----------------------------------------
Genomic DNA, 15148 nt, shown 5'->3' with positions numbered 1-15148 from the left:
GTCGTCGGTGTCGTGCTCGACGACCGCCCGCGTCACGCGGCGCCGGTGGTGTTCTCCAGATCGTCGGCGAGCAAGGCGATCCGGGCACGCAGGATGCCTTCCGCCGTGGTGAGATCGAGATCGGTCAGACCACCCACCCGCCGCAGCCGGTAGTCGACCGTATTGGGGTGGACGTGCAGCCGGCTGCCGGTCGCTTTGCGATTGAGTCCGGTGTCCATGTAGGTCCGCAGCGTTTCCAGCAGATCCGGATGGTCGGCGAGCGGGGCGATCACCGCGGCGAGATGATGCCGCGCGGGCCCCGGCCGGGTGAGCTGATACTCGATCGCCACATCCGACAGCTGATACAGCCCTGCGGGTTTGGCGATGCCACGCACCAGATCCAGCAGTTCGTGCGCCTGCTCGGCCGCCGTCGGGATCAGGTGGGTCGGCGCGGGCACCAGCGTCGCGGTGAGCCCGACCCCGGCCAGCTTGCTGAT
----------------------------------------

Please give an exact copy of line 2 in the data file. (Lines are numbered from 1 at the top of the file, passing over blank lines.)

GTCGTCGGTGTCGTGCTCGACGACCGCCCGCGTCACGCGGCGCCGGTGGTGTTCTCCAGATCGTCGGCGAGCAAGGCGATCCGGGCACGCAGGATGCCTTCCGCCGTGGTGAGATCGAGATCGGTCAGACCACCCACCCGCCGCAGCCGGTAGTCGACCGTATTGGGGTGGACGTGCAGCCGGCTGCCGGTCGCTTTGCGATTGAGTCCGGTGTCCATGTAGGTCCGCAGCGTTTCCAGCAGATCCGGATGGTCGGCGAGCGGGGCGATCACCGCGGCGAGATGATGCCGCGCGGGCCCCGGCCGGGTGAGCTGATACTCGATCGCCACATCCGACAGCTGATACAGCCCTGCGGGTTTGGCGATGCCACGCACCAGATCCAGCAGTTCGTGCGCCTGCTCGGCCGCCGTCGGGATCAGGTGGGTCGGCGCGGGCACCAGCGTCGCGGTGAGCCCGACCCCGGCCAGCTTGCTGAT